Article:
Tags: corporations, organizations/occupations/work, theory, weber, alienation, authority, bureaucracy, rationalization, white-collar, subtitles/CC, 06 to 10 minsYear: 1999
Access: Extended clip no online access; (short 2:11 clip available at MovieClips
)Summary: While the entire Office Space film is
a great satire on bureaucracy and office work, this excerpt (on DVD begin at 0:30; end at 6:50; shorter clip available above) is particularly good for demonstrating Weber's concept of bureaucracy. It is also super funny. This clip specifically conveys key dimensions of bureaucracy: functions and roles organized by rules; positions organized in a hierarchy; administrative acts, decisions, and rules communicated through written documents; division of positions based on competencies; those in authority have greater pay and social status compared with those they manage; and positions within the bureaucracy are not dependent on an individual. Weber viewed bureaucracy as essential to industrial capitalism, but noted that the rationality of bureaucratic workplaces often turn us into "specialists without spirit, sensualists without heart." Like Lumberg in the clip above, the rationalized organization of the contemporary workplace (and life more generally), can rule over us like an "iron cage." As one watches the clip, you may want to consider how the workplace depicted in this clip does or does not match up to Weber's ideal-typical bureaucracy, and what are its consequences on workers and everyone throughout society?Submitted By
: Paul Dean
, political economy
, social mvmts/social change/resistance
, culture industry, 21 to 60 minsYear
: This video is an interview and commentary with scholar/activist Naomi Klein based on her book No Logo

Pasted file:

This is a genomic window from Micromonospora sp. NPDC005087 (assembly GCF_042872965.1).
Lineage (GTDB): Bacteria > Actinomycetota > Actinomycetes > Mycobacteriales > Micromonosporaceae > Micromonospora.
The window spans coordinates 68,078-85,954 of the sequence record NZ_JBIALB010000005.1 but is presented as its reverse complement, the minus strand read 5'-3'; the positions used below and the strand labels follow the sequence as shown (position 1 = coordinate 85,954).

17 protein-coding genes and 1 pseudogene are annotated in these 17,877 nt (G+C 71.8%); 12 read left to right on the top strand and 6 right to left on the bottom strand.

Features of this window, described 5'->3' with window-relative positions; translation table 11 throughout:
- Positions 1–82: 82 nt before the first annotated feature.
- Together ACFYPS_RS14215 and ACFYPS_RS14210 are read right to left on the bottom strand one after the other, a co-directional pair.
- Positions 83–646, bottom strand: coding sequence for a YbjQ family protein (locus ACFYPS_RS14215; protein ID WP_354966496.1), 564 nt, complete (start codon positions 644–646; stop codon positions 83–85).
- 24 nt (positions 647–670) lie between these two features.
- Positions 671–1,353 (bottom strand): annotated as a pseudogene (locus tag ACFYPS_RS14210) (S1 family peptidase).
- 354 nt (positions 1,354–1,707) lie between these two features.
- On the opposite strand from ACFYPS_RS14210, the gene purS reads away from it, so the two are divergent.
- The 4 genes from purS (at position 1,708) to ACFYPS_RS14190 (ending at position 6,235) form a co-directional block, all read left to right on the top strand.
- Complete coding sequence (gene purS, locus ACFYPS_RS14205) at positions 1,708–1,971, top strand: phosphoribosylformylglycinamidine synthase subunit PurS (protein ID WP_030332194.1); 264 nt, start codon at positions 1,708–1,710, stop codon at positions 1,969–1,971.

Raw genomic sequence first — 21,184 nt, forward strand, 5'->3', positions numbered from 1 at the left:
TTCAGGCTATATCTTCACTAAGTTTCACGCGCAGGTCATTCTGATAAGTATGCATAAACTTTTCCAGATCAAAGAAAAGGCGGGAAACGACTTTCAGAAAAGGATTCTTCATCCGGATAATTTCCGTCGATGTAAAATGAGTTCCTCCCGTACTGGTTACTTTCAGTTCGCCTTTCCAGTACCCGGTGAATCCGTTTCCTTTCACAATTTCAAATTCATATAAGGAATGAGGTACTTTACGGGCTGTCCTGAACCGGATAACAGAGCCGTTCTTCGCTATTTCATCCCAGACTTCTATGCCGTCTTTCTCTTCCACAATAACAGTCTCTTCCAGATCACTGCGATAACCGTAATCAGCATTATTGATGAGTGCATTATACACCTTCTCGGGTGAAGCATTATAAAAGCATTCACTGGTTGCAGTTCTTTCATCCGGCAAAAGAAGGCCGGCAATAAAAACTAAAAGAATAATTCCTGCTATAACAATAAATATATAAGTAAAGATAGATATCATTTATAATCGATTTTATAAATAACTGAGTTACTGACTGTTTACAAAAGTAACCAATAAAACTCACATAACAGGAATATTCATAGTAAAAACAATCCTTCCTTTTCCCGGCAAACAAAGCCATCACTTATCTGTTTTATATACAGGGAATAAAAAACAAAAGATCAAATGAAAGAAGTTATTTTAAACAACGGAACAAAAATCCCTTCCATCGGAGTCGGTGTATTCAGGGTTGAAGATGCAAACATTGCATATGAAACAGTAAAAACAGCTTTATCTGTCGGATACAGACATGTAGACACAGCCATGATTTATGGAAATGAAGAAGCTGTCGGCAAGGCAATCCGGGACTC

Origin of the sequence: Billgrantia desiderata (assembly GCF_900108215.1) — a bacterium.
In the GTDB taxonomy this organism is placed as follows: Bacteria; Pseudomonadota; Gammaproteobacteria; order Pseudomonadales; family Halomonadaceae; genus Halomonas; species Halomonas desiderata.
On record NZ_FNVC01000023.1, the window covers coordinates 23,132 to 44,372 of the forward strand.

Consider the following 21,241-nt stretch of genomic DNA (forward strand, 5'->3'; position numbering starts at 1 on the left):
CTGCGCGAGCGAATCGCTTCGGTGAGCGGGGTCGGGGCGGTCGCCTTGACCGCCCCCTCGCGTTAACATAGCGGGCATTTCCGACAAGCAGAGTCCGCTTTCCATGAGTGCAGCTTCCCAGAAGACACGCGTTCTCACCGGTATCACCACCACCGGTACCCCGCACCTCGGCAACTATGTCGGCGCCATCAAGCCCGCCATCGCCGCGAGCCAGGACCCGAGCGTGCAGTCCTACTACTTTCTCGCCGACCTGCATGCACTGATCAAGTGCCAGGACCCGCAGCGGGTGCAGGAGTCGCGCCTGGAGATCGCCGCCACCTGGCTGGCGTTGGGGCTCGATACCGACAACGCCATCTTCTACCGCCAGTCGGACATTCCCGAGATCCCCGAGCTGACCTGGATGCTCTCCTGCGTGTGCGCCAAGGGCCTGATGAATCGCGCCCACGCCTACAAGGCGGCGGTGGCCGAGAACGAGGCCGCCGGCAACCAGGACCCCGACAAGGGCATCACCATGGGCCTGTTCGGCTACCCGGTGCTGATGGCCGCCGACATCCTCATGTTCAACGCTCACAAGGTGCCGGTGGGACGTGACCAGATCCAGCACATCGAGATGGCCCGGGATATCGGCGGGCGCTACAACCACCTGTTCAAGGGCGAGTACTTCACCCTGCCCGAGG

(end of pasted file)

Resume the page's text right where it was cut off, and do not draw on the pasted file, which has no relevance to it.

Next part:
. Using hundreds of media examples, No logo
shows how the commercial takeover of public space, destruction of consumer choice, and replacement of real jobs with temporary work (the dynamics of corporate globalization) impact everyone, everywhere. It also draws attention to the resistance arising globally to challenge the hegemony of brands. The video begins by focusing on consumerism, and moves to globalization later in the film.Submitted By
: Paul Dean
Tags: marketing/brands, capitalism, commodification, consumption/consumerism, corporations, culture industry, subtitles/CC, 00 to 05 minsYear: 1999
Access: No online accessSummary: Use of 2 separate
scenes to create a familiar, and highly interesting dialogue about consumers and the culture industry (begin/end 4:45-5:40; 29:06-31:15). The scenes include (Edward Norton) discussion of Ikea, and his conversation with Tylder Durden (Brad Pitt) about consumption and social control. When I used it in class, I ended with Durden's quote "The things you own end up owning you," which facilitated very lively and interesting class discussion.Submitted By
: Paul Dean
Tags: capitalism, class, corporations, globalization, government/the state, marx/marxism, political economy, capitalist, internal contradiction, labor, 11 to 20 minsYear: 2010